Preparation is the key in all things. Preparation can and will mitigate injuries, make for more enjoyable hunts, and will substantially increase your ability to be properly defended against a wildlife violation. What if a wildlife officer stops you to check your license, checks to see if your gun is unloaded if you are in your vehicle, or checks your animal for proper tagging? You have all this covered, have read all the game laws, and have hunted ethically – nothing to worry about, right? But what happens when you find out from the wildlife officer that you were trespassing, even though you didn't cross a fence? Maybe it was shooting a doe when you thought for sure it was a buck; maybe you were hunting on private property and, unknown to you, the owner was involved in some sort of game violations. If you are an outfitter or are hunting with one and a violation takes place, you may be charged with complicity or aiding and abetting. If you report yourself, or if you are turned in by a witness, what do you do now?
Again, preparation is the key. Do you have an experienced wildlife attorney's number available? How do you answer the questions presented by the wildlife officer? What are your rights? What questions must you answer, and what questions should you never answer? Knowing these things can make this potential nightmare much less terrifying.
Preparation is not an admission that you are unethical or a wildlife violator - it is a sign of someone who understands the consequences of being unprepared and does something about it. If you have questions, ask your attorney.
Wildlife officers that investigate wildlife offenses are Class II Peace
Officers, and they are often quick to pass judgment without knowing all
of the facts of a particular situation. Too frequently, hunters' rights are
compromised by a presumption of wrongdoing from the very beginning of
At Feldmann Nagel Margulis, we advise individuals to know their rights before they ever get into a situation where wildlife officers are questioning them. When under investigation, you must identify yourself and offer proof of your license, but nothing further is required. Utmost care must be taken, as your words may be misunderstood, misinterpreted, misquoted, and even misused. In addition, these words may then be used as incriminating evidence against you in a court of law. All U.S. citizens have a right not to incriminate themselves, enshrined in the Fifth Amendment of the U.S. Constitution. At Feldmann Nagel Margulis, we encourage all hunters to exercise this right, and all [no comma] constitutional rights, by promptly contacting a competent wildlife attorney at the earliest opportunity when under investigation, or when questioned by a wildlife officer. We have experienced wildlife attorneys available 24/7, because the nature of these investigations makes it so that we have to be able to respond to hunters at a moment's notice. Make sure that your rights are not surrendered or exploited.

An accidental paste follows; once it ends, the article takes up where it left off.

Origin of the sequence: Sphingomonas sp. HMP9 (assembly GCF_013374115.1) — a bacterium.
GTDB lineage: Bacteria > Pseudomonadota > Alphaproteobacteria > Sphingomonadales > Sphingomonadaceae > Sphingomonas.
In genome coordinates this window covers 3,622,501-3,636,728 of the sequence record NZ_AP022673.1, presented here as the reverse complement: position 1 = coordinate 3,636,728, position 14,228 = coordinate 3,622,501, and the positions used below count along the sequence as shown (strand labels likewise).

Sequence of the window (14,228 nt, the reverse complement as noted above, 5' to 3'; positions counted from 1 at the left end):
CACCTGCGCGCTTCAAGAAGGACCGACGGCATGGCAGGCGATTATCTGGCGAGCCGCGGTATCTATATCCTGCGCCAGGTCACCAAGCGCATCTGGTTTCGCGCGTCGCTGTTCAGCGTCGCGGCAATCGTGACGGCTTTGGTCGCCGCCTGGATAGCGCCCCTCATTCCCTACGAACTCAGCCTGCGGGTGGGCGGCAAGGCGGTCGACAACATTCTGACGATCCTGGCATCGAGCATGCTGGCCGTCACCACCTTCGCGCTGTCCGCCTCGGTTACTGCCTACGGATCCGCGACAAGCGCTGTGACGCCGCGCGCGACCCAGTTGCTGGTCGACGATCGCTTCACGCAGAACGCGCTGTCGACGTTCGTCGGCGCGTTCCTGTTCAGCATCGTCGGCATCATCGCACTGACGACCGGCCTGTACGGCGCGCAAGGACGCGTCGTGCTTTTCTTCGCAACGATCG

Be fully prepared for your hunt – know your rights, and carry your wildlife attorney's number with you when you hunt. Remember that, pursuant to the Wildlife Violator Compact Act, any action against you in one state will be automatically enforced in no less than thirty states in total.
About the Author
Rick Feldmann is an avid hunter and sportsman. He has hunted in eight states, including Alaska, and Canada. He has taken a wide variety of big game and prefers to bow hunt. He is a wildlife consultant at Feldmann Nagel Margulis, which specializes in the defense of wildlife and related violations in state and federal court.